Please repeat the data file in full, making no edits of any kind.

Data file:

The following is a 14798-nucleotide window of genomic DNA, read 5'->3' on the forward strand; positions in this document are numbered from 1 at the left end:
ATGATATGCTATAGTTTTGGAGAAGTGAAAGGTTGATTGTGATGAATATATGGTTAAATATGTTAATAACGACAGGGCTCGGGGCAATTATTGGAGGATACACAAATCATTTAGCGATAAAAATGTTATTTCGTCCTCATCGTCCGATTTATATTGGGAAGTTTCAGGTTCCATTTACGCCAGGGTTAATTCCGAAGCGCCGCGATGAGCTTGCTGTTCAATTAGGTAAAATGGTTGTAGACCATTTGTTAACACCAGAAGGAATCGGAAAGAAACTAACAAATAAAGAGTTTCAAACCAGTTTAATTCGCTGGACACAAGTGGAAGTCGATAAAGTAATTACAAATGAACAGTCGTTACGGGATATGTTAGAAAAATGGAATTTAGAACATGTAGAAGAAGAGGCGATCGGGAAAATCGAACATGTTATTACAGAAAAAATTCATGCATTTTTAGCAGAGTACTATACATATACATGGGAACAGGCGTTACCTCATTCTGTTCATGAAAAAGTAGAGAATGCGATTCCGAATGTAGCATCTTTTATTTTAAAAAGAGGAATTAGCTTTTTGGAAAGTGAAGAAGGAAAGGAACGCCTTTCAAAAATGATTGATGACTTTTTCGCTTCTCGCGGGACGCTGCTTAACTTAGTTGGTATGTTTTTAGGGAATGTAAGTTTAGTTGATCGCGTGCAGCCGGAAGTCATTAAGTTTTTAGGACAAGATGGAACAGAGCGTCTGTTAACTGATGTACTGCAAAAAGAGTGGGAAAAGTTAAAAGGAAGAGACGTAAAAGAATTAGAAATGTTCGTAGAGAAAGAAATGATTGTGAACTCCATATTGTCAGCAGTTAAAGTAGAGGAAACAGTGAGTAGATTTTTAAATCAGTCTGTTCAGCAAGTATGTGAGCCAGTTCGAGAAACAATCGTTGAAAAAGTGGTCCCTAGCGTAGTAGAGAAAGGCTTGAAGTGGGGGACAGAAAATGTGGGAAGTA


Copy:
The following is a 14798-nucleotide window of genomic DNA, read 5'->3' on the forward strand; positions in this document are numbered from 1 at the left end:
ATGATATGCTATAGTTTTGGAGAAGTGAAAGGTTGATTGTGATGAATATATGGTTAAATATGTTAATAACGACAGGGCTCGGGGCAATTATTGGAGGATACACAAATCATTTAGCGATAAAAATGTTATTTCGTCCTCATCGTCCGATTTATATTGGGAAGTTTCAGGTTCCATTTACGCCAGGGTTAATTCCGAAGCGCCGCGATGAGCTTGCTGTTCAATTAGGTAAAATGGTTGTAGACCATTTGTTAACACCAGAAGGAATCGGAAAGAAACTAACAAATAAAGAGTTTCAAACCAGTTTAATTCGCTGGACACAAGTGGAAGTCGATAAAGTAATTACAAATGAACAGTCGTTACGGGATATGTTAGAAAAATGGAATTTAGAACATGTAGAAGAAGAGGCGATCGGGAAAATCGAACATGTTATTACAGAAAAAATTCATGCATTTTTAGCAGAGTACTATACATATACATGGGAACAGGCGTTACCTCATTCTGTTCATGAAAAAGTAGAGAATGCGATTCCGAATGTAGCATCTTTTATTTTAAAAAGAGGAATTAGCTTTTTGGAAAGTGAAGAAGGAAAGGAACGCCTTTCAAAAATGATTGATGACTTTTTCGCTTCTCGCGGGACGCTGCTTAACTTAGTTGGTATGTTTTTAGGGAATGTAAGTTTAGTTGATCGCGTGCAGCCGGAAGTCATTAAGTTTTTAGGACAAGATGGAACAGAGCGTCTGTTAACTGATGTACTGCAAAAAGAGTGGGAAAAGTTAAAAGGAAGAGACGTAAAAGAATTAGAAATGTTCGTAGAGAAAGAAATGATTGTGAACTCCATATTGTCAGCAGTTAAAGTAGAGGAAACAGTGAGTAGATTTTTAAATCAGTCTGTTCAGCAAGTATGTGAGCCAGTTCGAGAAACAATCGTTGAAAAAGTGGTCCCTAGCGTAGTAGAGAAAGGCTTGAAGTGGGGGACAGAAAATGTGGGAAGTA